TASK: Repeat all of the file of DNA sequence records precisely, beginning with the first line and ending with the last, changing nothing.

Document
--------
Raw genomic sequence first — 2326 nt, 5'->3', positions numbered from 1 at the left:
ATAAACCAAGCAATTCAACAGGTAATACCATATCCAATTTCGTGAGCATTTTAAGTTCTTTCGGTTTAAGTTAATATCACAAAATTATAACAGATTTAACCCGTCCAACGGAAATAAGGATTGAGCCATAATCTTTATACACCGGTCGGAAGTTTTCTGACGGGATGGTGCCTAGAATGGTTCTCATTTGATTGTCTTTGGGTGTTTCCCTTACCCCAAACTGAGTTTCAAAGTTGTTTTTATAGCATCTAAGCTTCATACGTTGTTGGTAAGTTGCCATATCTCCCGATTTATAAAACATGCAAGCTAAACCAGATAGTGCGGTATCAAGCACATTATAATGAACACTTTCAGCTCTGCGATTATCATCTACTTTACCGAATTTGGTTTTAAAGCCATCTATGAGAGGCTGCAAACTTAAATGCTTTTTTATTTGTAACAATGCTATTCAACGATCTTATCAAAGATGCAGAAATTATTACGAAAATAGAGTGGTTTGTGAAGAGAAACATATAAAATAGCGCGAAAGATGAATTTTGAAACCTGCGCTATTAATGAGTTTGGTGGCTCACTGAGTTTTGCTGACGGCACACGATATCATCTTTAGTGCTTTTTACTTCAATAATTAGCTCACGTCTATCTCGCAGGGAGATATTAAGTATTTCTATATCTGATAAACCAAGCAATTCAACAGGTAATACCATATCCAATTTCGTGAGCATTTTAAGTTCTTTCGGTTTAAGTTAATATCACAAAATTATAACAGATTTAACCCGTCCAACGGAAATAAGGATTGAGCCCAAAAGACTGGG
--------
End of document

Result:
Raw genomic sequence first — 2326 nt, 5'->3', positions numbered from 1 at the left:
ATAAACCAAGCAATTCAACAGGTAATACCATATCCAATTTCGTGAGCATTTTAAGTTCTTTCGGTTTAAGTTAATATCACAAAATTATAACAGATTTAACCCGTCCAACGGAAATAAGGATTGAGCCATAATCTTTATACACCGGTCGGAAGTTTTCTGACGGGATGGTGCCTAGAATGGTTCTCATTTGATTGTCTTTGGGTGTTTCCCTTACCCCAAACTGAGTTTCAAAGTTGTTTTTATAGCATCTAAGCTTCATACGTTGTTGGTAAGTTGCCATATCTCCCGATTTATAAAACATGCAAGCTAAACCAGATAGTGCGGTATCAAGCACATTATAATGAACACTTTCAGCTCTGCGATTATCATCTACTTTACCGAATTTGGTTTTAAAGCCATCTATGAGAGGCTGCAAACTTAAATGCTTTTTTATTTGTAACAATGCTATTCAACGATCTTATCAAAGATGCAGAAATTATTACGAAAATAGAGTGGTTTGTGAAGAGAAACATATAAAATAGCGCGAAAGATGAATTTTGAAACCTGCGCTATTAATGAGTTTGGTGGCTCACTGAGTTTTGCTGACGGCACACGATATCATCTTTAGTGCTTTTTACTTCAATAATTAGCTCACGTCTATCTCGCAGGGAGATATTAAGTATTTCTATATCTGATAAACCAAGCAATTCAACAGGTAATACCATATCCAATTTCGTGAGCATTTTAAGTTCTTTCGGTTTAAGTTAATATCACAAAATTATAACAGATTTAACCCGTCCAACGGAAATAAGGATTGAGCCCAAAAGACTGGG